US President Donald Trump threatened on Monday Turkey with economic devastation if it attacks Syrian Kurdish fighters allied with Washington.
“Will attack again from existing nearby base if it reforms. Will devastate Turkey economically if they hit Kurds. Create 20 mile safe zone...Likewise, do not want the Kurds to provoke Turkey,” Trump wrote on Twitter.
Relations between the two NATO allies have been strained over US backing for the Kurdish People’s Protection Units (YPG), which Turkey views as an extension of the outlawed Kurdistan Workers Party (PKK) that is waging a decades-long insurgency on Turkish soil.
The lira slid as much as 1.6 percent to 5.5450 against the dollar in wake of Trump’s threats.
Turkish presidential spokesman Ibrahim Kalin said Trump should respect Washington’s alliance with Ankara.
“Mr @realDonaldTrump It is a fatal mistake to equate Syrian Kurds with the PKK, which is on the US terrorists list, and its Syria branch PYD/YPG,” spokesman Ibrahim Kalin wrote on Twitter.
“Terrorists can’t be your partners & allies. Turkey expects the US to honor our strategic partnership and doesn’t want it to be shadowed by terrorist propaganda,” he said on Monday.
Trump gave no details about the safe zone proposal.
Secretary of State Mike Pompeo said on Monday that Trump’s threat against Ankara would not change plans to withdraw troops from Syria.
Speaking from Riyadh, he added that the US message on the Kurds has been straightforward and unchanged since Trump made the decision to withdraw the troops last month.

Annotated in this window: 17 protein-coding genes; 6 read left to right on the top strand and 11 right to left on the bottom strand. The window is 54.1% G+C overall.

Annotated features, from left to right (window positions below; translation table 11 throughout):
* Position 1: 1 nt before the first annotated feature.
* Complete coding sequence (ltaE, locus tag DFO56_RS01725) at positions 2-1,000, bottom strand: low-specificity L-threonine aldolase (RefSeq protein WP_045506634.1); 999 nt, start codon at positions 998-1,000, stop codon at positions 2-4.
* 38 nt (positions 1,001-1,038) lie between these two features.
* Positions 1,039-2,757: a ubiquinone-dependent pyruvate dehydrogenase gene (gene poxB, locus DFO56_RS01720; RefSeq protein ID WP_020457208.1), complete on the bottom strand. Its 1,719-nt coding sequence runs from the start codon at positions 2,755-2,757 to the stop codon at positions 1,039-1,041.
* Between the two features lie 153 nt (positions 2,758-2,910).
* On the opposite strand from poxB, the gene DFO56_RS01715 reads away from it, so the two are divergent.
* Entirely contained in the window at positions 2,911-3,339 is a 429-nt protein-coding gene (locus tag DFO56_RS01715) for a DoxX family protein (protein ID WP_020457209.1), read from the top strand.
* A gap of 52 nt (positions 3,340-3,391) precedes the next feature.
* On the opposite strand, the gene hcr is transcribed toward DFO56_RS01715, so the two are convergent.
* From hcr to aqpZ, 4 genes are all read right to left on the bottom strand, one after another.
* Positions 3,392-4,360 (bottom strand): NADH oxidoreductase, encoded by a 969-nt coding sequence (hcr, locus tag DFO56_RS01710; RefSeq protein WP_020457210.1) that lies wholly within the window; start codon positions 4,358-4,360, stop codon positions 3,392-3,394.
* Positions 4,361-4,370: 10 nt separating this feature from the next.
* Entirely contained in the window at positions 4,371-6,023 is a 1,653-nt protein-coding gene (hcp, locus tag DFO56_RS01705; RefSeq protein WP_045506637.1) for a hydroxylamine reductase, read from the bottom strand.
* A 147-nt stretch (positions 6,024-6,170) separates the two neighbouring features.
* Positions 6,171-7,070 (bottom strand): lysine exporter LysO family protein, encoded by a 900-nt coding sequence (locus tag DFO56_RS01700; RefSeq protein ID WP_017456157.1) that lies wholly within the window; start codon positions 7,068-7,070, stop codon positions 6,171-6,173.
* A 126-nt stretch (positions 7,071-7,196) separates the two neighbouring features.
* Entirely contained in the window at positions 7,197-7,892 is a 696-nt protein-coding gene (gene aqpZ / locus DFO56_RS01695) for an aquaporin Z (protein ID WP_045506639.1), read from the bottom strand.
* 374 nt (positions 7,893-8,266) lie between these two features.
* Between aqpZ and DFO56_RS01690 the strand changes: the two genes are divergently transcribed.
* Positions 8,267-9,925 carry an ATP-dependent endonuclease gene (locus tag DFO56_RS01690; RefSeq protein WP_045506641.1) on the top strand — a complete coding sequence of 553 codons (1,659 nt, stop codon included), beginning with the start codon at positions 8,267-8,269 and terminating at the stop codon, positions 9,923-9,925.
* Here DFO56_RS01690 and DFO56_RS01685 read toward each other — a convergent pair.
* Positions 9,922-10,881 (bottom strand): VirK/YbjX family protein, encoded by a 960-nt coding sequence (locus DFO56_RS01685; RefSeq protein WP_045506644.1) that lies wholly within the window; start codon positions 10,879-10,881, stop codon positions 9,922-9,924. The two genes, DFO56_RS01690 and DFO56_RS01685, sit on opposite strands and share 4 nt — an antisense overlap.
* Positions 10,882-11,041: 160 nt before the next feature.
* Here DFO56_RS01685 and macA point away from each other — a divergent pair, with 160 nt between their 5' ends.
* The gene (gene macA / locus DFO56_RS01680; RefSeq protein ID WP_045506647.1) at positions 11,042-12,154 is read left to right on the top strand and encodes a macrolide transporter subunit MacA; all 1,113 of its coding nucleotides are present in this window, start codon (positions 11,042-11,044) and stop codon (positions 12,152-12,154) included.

"The administration has been very consistent with respect to our requirement that the Turks not go after the Kurds in ways that are inappropriate," Pompeo said. "If they are terrorists, we're all about taking down extremists wherever we find them. I think the president's comments this morning are consistent with that."
Asked specifically about what Trump meant by devastating Turkey's economy, Pompeo replied: "We apply sanctions in many places around the world. I assume he's speaking about those kinds of things but you would have to ask him."
Trump declared US forces had succeeded in their mission to defeat the ISIS group and were no longer needed in Syria.
However, US officials have given mixed messages since then. The US-led coalition said on Friday it had started the pullout but officials said later it involved only equipment, not troops.
Turkish Foreign Minister Mevlut Cavusoglu said Ankara was not against the idea of a “secure zone” along the border, but added that strategic partners and allies should not communicate over social media.
“Nothing can be achieved by threatening Turkey economically. We need to look at how we can coordinate together and how we can solve this,” he said in a news conference with Luxembourg’s foreign minister.
The YPG has been a US ally in the fight against ISIS and it controls swaths of northern Syria. Erdogan has vowed to crush it in the wake of Trump’s decision to pull US troops out of the region.
Erdogan’s communications director Fahrettin Altun said: “Turkey will continue its anti-terror fight decisively” and that it was a protector of the Kurds, not their enemy.
“Terror is terror and it must be eradicated at its source. This is exactly what Turkey is doing in Syria,” he wrote on Twitter.
Turkey has swept YPG fighters from Syria’s Afrin region and other areas west of the Euphrates river in military campaigns over the past two years. It is now threatening to strike east of the river, which it has avoided until now - partly to avoid direct confrontation with US forces.
An official from the US-backed Syrian Democratic Forces, a coalition of militias led by the YPG, said on Sunday ISIS terrorists were “living their final moments” in the last enclave they hold near the Iraqi border.